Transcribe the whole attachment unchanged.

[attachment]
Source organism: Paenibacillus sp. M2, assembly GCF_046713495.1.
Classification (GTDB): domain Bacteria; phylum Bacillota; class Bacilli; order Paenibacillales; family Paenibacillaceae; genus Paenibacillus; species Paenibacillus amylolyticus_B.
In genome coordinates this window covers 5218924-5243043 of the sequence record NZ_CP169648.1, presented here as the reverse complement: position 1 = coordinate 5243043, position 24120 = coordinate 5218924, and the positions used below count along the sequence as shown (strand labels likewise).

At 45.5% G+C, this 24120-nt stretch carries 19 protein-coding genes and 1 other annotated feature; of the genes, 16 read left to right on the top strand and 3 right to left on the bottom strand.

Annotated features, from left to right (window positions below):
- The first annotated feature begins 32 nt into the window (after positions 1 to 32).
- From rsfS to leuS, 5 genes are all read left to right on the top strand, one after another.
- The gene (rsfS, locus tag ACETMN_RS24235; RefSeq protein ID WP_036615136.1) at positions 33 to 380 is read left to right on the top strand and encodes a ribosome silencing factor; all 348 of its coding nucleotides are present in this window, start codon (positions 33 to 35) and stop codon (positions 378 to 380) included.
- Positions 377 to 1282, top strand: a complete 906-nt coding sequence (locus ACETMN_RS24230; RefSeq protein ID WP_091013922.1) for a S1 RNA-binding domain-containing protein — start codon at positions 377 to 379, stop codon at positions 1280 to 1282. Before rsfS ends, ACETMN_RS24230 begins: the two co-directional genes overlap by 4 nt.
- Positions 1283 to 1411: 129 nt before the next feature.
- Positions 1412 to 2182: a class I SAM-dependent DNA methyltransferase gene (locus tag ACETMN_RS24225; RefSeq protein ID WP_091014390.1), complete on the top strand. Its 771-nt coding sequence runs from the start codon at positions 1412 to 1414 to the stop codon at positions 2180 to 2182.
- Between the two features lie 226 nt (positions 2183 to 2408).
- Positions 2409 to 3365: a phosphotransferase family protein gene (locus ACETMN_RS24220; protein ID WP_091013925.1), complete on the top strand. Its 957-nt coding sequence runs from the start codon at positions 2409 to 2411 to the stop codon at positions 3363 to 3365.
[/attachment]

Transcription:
Source organism: Paenibacillus sp. M2, assembly GCF_046713495.1.
Classification (GTDB): domain Bacteria; phylum Bacillota; class Bacilli; order Paenibacillales; family Paenibacillaceae; genus Paenibacillus; species Paenibacillus amylolyticus_B.
In genome coordinates this window covers 5218924-5243043 of the sequence record NZ_CP169648.1, presented here as the reverse complement: position 1 = coordinate 5243043, position 24120 = coordinate 5218924, and the positions used below count along the sequence as shown (strand labels likewise).

At 45.5% G+C, this 24120-nt stretch carries 19 protein-coding genes and 1 other annotated feature; of the genes, 16 read left to right on the top strand and 3 right to left on the bottom strand.

Annotated features, from left to right (window positions below):
- The first annotated feature begins 32 nt into the window (after positions 1 to 32).
- From rsfS to leuS, 5 genes are all read left to right on the top strand, one after another.
- The gene (rsfS, locus tag ACETMN_RS24235; RefSeq protein ID WP_036615136.1) at positions 33 to 380 is read left to right on the top strand and encodes a ribosome silencing factor; all 348 of its coding nucleotides are present in this window, start codon (positions 33 to 35) and stop codon (positions 378 to 380) included.
- Positions 377 to 1282, top strand: a complete 906-nt coding sequence (locus ACETMN_RS24230; RefSeq protein ID WP_091013922.1) for a S1 RNA-binding domain-containing protein — start codon at positions 377 to 379, stop codon at positions 1280 to 1282. Before rsfS ends, ACETMN_RS24230 begins: the two co-directional genes overlap by 4 nt.
- Positions 1283 to 1411: 129 nt before the next feature.
- Positions 1412 to 2182: a class I SAM-dependent DNA methyltransferase gene (locus tag ACETMN_RS24225; RefSeq protein ID WP_091014390.1), complete on the top strand. Its 771-nt coding sequence runs from the start codon at positions 1412 to 1414 to the stop codon at positions 2180 to 2182.
- Between the two features lie 226 nt (positions 2183 to 2408).
- Positions 2409 to 3365: a phosphotransferase family protein gene (locus ACETMN_RS24220; protein ID WP_091013925.1), complete on the top strand. Its 957-nt coding sequence runs from the start codon at positions 2409 to 2411 to the stop codon at positions 3363 to 3365.